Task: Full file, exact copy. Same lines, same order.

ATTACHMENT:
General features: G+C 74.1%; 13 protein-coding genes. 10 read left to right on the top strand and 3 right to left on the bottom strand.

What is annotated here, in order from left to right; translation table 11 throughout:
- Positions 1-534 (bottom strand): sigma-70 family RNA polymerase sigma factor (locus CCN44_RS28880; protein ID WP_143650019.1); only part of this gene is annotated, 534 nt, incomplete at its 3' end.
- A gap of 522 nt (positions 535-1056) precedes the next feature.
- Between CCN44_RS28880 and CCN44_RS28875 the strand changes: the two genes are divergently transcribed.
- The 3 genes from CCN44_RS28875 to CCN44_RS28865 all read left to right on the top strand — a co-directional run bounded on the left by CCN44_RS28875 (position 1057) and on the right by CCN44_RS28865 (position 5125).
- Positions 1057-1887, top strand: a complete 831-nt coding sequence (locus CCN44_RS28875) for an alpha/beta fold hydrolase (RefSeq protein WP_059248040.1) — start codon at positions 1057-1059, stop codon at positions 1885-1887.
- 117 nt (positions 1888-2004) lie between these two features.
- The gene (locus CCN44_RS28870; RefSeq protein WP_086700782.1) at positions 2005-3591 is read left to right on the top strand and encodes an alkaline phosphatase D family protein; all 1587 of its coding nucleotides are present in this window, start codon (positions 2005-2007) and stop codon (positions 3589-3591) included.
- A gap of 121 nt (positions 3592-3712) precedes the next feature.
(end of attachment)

General features: G+C 74.1%; 13 protein-coding genes. 10 read left to right on the top strand and 3 right to left on the bottom strand.

What is annotated here, in order from left to right; translation table 11 throughout:
- Positions 1-534 (bottom strand): sigma-70 family RNA polymerase sigma factor (locus CCN44_RS28880; protein ID WP_143650019.1); only part of this gene is annotated, 534 nt, incomplete at its 3' end.
- A gap of 522 nt (positions 535-1056) precedes the next feature.
- Between CCN44_RS28880 and CCN44_RS28875 the strand changes: the two genes are divergently transcribed.
- The 3 genes from CCN44_RS28875 to CCN44_RS28865 all read left to right on the top strand — a co-directional run bounded on the left by CCN44_RS28875 (position 1057) and on the right by CCN44_RS28865 (position 5125).
- Positions 1057-1887, top strand: a complete 831-nt coding sequence (locus CCN44_RS28875) for an alpha/beta fold hydrolase (RefSeq protein WP_059248040.1) — start codon at positions 1057-1059, stop codon at positions 1885-1887.
- 117 nt (positions 1888-2004) lie between these two features.
- The gene (locus CCN44_RS28870; RefSeq protein WP_086700782.1) at positions 2005-3591 is read left to right on the top strand and encodes an alkaline phosphatase D family protein; all 1587 of its coding nucleotides are present in this window, start codon (positions 2005-2007) and stop codon (positions 3589-3591) included.
- A gap of 121 nt (positions 3592-3712) precedes the next feature.